Relationships between Larval and Juvenile Abundance of Winter-Spawned Fishes in North Carolina, USA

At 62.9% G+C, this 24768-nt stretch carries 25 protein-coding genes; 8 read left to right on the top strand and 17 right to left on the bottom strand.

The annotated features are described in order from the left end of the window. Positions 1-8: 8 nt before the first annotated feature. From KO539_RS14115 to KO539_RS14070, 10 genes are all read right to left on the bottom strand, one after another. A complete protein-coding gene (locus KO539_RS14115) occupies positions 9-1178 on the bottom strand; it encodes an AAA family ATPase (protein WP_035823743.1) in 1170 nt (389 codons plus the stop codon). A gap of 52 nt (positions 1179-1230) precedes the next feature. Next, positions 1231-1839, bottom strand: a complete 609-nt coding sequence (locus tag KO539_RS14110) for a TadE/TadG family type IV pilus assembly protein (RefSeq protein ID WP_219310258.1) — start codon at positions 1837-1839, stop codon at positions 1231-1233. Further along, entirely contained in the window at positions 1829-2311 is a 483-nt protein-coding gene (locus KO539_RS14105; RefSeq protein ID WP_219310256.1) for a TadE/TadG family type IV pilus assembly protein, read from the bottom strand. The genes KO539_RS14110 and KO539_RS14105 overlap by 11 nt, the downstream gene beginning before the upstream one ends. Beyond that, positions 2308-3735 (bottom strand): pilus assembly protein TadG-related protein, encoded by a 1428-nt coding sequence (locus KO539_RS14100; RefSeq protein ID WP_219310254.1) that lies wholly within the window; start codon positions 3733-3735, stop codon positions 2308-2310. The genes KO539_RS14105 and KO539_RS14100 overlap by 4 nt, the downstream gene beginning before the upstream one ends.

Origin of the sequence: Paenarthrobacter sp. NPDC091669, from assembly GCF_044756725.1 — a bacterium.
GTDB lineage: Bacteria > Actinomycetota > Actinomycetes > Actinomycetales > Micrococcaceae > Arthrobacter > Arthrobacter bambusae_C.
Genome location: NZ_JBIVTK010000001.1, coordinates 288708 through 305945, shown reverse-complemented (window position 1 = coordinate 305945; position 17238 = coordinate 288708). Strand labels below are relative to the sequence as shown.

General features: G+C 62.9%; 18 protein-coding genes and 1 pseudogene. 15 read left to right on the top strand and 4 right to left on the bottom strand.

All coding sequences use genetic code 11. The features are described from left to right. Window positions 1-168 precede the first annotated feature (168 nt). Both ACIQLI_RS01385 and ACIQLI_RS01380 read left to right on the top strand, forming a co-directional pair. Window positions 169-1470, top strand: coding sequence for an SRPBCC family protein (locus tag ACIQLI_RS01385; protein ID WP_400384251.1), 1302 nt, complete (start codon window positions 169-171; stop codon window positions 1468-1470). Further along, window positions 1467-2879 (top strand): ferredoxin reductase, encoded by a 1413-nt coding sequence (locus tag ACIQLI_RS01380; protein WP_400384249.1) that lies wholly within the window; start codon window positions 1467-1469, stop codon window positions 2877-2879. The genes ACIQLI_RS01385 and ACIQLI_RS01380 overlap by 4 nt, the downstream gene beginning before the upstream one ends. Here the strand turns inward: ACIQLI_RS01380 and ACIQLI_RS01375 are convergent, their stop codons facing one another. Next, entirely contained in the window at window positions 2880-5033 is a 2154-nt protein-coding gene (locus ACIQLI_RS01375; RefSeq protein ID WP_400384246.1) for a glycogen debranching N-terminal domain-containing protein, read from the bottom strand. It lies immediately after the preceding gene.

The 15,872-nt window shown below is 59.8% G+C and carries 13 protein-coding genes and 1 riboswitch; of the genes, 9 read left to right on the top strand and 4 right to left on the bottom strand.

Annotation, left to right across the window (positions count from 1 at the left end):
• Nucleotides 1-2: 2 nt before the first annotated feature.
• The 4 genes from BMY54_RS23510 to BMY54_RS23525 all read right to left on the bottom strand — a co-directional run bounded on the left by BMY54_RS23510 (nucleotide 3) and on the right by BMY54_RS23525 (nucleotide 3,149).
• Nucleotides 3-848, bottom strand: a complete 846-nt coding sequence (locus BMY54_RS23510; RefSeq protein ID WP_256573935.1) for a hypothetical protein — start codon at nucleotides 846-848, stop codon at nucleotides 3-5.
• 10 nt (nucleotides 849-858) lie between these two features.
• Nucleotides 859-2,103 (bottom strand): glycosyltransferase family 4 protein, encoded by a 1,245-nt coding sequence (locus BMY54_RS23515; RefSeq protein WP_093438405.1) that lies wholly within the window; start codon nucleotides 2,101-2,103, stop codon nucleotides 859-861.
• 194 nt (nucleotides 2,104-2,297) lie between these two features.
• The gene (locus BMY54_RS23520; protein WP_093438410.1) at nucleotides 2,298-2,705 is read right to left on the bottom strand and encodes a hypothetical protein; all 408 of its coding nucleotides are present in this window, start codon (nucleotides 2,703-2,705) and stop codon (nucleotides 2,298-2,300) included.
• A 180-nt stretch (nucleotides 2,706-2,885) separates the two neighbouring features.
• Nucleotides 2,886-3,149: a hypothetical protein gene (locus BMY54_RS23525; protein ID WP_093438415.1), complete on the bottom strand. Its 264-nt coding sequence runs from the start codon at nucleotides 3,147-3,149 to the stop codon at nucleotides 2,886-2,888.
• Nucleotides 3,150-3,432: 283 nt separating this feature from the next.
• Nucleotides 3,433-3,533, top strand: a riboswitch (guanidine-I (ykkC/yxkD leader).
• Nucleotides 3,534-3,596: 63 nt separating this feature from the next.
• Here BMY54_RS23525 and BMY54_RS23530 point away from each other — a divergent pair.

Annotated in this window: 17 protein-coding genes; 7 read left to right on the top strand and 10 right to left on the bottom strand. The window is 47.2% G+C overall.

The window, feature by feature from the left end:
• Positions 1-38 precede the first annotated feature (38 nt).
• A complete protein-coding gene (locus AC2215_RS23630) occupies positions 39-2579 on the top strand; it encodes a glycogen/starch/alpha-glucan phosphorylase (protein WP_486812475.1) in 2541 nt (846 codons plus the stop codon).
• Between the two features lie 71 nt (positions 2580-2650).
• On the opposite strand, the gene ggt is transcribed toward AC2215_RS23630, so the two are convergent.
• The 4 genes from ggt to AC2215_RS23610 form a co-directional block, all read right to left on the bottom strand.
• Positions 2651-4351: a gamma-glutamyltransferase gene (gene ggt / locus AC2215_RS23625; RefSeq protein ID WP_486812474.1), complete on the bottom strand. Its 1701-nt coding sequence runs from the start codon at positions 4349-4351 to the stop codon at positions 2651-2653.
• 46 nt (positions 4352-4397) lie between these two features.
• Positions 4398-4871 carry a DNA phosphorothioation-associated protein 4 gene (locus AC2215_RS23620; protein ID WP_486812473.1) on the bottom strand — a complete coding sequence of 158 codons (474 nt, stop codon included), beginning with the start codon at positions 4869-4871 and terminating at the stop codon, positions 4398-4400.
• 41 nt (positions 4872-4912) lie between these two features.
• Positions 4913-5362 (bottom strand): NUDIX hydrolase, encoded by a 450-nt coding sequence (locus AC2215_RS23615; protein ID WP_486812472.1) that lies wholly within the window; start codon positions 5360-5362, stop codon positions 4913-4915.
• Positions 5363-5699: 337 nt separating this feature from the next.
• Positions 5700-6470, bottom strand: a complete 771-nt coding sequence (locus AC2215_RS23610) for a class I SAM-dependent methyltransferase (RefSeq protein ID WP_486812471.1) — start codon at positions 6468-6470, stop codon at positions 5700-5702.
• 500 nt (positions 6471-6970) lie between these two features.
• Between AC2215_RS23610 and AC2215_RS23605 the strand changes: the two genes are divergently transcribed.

The authors analyzed the relationships between the larval and juvenile abundances of selected estuarine-dependent fishes that spawn during the winter in continental shelf waters of the U.S. Atlantic coast. Cross-correlation analysis was used to examine the relationships between the larval and juvenile abundances within species. Tests of synchrony across species were used to find similarities in recruitment dynamics for species with similar winter shelf-spawning life-history strategies. Positive correlations were found between the larval and juvenile abundances for three of the six selected species (spot, pinfish, and southern flounder). These three species have similar geographic ranges that primarily lie south of Cape Hatteras. There were no significant correlations between the larval and juvenile abundances for the other three species (summer flounder, Atlantic croaker, and Atlantic menhaden); the authors suggest several factors that could account for the lack of a relationship. Synchrony was found among the three southern species within both the larval and juvenile abundance time series. These results provide support for using larval ingress measures as indices of abundance for these and other species with similar geographic ranges and winter shelf-spawning life-history strategies.
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